There is no word in Khanty that directly corresponds to the concept of “love.”
In one of the two Bible translation projects (see here ) for which so far (2023) Genesis, Jonah, Luke, and Acts have been translated, mosty (мосты) with the primary meaning of “to be needed” or “to be necessary” was often used when translating the Greek agapao (ἀγαπάω) and the Hebrew aheb (אָהַב) — “love” in English — and the Greek agapétos (ἀγαπητός) — “beloved” in English.
Interestingly, the same word is also used in verses like Luke 7:2 for the Greek entimos (ἔντιμος) or “value highly” or in Luke 20:17 and Acts 4:11 where the “cornerstone” is the “necessary stone.”
In the other translation project in Khanty, the gospel of Mark has been translated (see here ). Here the translators have used vŏłanga săma (вŏԓаӈа сăма), meaning “important” or “pleasant to the heart” when referring to love.
Following are a number of back-translations of Luke 6:27:
Nyongar: “But you listen! I tell you: if people want to hurt you, you must love them; if people hate you, you must do good to them;” (Source: Warda-Kwabba Luke-Ang)
Uma: “‘But to you who hear my words now, this is my command: We must love our enemies, behave well to people who hate us.” (Source: Uma Back Translation)
Yakan: “‘But you who listen to me, this is what I say to you: Love your enemy. Do good to those who hate you.” (Source: Yakan Back Translation)
Western Bukidnon Manobo: “What I say to you, my disciples who listen to me today, is: it is necessary that your breath is not bad toward your enemy, but rather, treat very well those that are angry with you.” (Source: Western Bukidnon Manobo Back Translation)
Kankanaey: “Jesus continued to say, ‘What I will say yet to you who are listening is that you should love your enemies. You are also to do good to those who hate you.” (Source: Kankanaey Back Translation)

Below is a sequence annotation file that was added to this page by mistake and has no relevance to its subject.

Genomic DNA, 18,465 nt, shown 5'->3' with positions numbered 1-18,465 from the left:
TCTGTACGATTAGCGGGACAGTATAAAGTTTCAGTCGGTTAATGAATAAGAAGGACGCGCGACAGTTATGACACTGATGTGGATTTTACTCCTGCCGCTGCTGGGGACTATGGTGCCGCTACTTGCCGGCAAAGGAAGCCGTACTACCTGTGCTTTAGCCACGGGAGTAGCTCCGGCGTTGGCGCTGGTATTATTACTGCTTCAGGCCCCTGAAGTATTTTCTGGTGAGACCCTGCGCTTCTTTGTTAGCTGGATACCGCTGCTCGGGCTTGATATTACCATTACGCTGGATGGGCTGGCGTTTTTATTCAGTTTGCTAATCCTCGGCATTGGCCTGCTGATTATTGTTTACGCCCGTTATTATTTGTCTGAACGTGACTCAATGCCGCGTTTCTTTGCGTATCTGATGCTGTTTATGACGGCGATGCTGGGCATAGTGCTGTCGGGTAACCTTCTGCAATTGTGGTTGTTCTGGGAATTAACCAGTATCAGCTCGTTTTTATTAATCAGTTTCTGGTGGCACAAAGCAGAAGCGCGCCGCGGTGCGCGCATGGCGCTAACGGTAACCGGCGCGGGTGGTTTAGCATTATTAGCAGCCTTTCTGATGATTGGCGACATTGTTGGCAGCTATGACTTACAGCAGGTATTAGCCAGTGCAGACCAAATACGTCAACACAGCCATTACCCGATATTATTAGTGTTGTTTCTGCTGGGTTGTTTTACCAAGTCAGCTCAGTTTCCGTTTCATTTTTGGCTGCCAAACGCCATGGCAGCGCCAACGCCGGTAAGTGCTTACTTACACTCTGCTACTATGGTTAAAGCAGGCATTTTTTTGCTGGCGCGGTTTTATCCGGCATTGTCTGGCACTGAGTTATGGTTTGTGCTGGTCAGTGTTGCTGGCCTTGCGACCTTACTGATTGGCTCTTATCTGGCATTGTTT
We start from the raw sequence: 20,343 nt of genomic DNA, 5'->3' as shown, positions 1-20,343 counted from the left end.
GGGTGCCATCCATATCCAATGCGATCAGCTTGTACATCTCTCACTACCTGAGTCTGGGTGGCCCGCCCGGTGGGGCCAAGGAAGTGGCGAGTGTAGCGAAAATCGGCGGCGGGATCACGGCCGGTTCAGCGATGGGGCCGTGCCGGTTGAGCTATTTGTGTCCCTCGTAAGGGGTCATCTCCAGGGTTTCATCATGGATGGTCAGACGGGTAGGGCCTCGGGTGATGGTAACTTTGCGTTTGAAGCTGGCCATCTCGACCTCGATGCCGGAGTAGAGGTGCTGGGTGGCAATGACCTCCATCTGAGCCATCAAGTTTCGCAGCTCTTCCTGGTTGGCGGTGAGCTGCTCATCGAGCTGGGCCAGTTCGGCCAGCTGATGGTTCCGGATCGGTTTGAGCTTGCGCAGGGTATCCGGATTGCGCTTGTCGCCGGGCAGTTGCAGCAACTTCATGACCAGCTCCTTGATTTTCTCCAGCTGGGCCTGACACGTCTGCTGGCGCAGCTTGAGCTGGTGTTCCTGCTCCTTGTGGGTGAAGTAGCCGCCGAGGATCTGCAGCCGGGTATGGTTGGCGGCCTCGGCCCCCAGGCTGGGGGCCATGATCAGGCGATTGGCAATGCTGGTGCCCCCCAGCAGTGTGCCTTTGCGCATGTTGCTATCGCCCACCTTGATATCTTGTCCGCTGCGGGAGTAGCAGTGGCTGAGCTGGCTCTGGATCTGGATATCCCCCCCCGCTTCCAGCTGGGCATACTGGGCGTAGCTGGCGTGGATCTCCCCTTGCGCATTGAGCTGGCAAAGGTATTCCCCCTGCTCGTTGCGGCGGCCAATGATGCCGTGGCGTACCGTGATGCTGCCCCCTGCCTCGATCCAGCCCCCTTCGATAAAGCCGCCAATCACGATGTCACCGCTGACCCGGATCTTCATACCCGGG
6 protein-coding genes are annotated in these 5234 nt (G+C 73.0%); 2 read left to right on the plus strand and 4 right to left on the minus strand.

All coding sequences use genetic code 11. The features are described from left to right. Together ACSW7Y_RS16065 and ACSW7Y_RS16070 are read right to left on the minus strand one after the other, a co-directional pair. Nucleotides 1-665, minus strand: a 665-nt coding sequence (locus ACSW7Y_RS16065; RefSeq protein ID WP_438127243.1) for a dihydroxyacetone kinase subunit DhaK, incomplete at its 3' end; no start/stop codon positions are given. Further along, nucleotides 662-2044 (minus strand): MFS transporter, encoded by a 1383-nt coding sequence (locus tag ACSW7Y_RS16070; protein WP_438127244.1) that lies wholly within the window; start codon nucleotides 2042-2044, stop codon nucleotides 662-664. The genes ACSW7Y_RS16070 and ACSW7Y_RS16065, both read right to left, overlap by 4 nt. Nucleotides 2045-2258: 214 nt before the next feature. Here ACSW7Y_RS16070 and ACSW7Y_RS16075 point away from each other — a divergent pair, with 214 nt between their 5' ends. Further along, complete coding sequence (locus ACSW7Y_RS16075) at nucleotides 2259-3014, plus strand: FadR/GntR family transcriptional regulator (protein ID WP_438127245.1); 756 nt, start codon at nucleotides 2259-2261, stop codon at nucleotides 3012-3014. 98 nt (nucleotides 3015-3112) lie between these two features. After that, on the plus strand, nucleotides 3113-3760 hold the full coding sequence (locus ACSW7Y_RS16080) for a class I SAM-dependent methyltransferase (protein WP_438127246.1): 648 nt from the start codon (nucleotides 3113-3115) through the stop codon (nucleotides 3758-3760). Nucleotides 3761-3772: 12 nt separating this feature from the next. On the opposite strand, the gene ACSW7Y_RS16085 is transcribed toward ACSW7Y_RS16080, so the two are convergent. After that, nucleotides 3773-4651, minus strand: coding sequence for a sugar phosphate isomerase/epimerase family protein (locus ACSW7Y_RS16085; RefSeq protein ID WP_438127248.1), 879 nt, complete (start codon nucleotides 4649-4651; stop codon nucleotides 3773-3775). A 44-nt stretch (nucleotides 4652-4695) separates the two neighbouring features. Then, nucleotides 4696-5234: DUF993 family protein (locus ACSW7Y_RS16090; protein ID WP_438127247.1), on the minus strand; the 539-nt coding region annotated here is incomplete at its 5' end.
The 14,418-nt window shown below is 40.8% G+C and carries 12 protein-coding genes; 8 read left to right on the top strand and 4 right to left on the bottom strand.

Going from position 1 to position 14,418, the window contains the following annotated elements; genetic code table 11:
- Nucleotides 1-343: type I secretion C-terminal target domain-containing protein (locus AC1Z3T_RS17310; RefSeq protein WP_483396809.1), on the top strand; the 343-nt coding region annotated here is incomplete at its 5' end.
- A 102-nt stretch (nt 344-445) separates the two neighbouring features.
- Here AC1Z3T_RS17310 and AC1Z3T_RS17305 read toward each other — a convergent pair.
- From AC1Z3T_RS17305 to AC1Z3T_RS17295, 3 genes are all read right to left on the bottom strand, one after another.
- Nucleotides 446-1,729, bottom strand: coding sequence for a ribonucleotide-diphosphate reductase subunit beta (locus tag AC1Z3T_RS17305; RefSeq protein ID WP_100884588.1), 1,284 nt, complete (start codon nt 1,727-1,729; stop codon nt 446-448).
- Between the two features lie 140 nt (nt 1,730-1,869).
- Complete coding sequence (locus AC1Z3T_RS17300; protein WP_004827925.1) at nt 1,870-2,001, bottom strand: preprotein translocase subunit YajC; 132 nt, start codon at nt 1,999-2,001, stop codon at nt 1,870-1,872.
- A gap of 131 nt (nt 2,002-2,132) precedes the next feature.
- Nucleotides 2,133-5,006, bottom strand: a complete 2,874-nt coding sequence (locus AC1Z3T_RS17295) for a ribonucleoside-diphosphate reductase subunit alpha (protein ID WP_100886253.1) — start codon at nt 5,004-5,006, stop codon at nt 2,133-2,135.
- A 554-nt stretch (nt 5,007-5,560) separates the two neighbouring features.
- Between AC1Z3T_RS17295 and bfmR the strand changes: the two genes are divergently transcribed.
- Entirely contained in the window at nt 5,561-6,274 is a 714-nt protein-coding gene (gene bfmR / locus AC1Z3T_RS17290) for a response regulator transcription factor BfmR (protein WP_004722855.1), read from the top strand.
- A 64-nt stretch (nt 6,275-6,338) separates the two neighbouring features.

Tagbanwa: “‘This is what I will next say to you who are listening. Value those who oppose you. Do good to them (lit. show them good nature/ways) who hate you.” (Source: Tagbanwa Back Translation)
Like many languages (but unlike Greek or Hebrew or English), Tuvan uses a formal vs. informal 2nd person pronoun (a familiar vs. a respectful “you”). Unlike other languages that have this feature, however, the translators of the Tuvan Bible have attempted to be very consistent in using the different forms of address in every case a 2nd person pronoun has to be used in the translation of the biblical text.
As Voinov shows in Pronominal Theology in Translating the Gospels (in: The Bible Translator 2002, p. 210ff.), the choice to use either of the pronouns many times involved theological judgment. While the formal pronoun can signal personal distance or a social/power distance between the speaker and addressee, the informal pronoun can indicate familiarity or social/power equality between speaker and addressee.
Here, Jesus is addressing his disciples, individuals and/or crowds with the formal pronoun, showing respect.
In most Dutch translations, Jesus addresses his disciples and common people with the informal pronoun, whereas they address him with the formal form.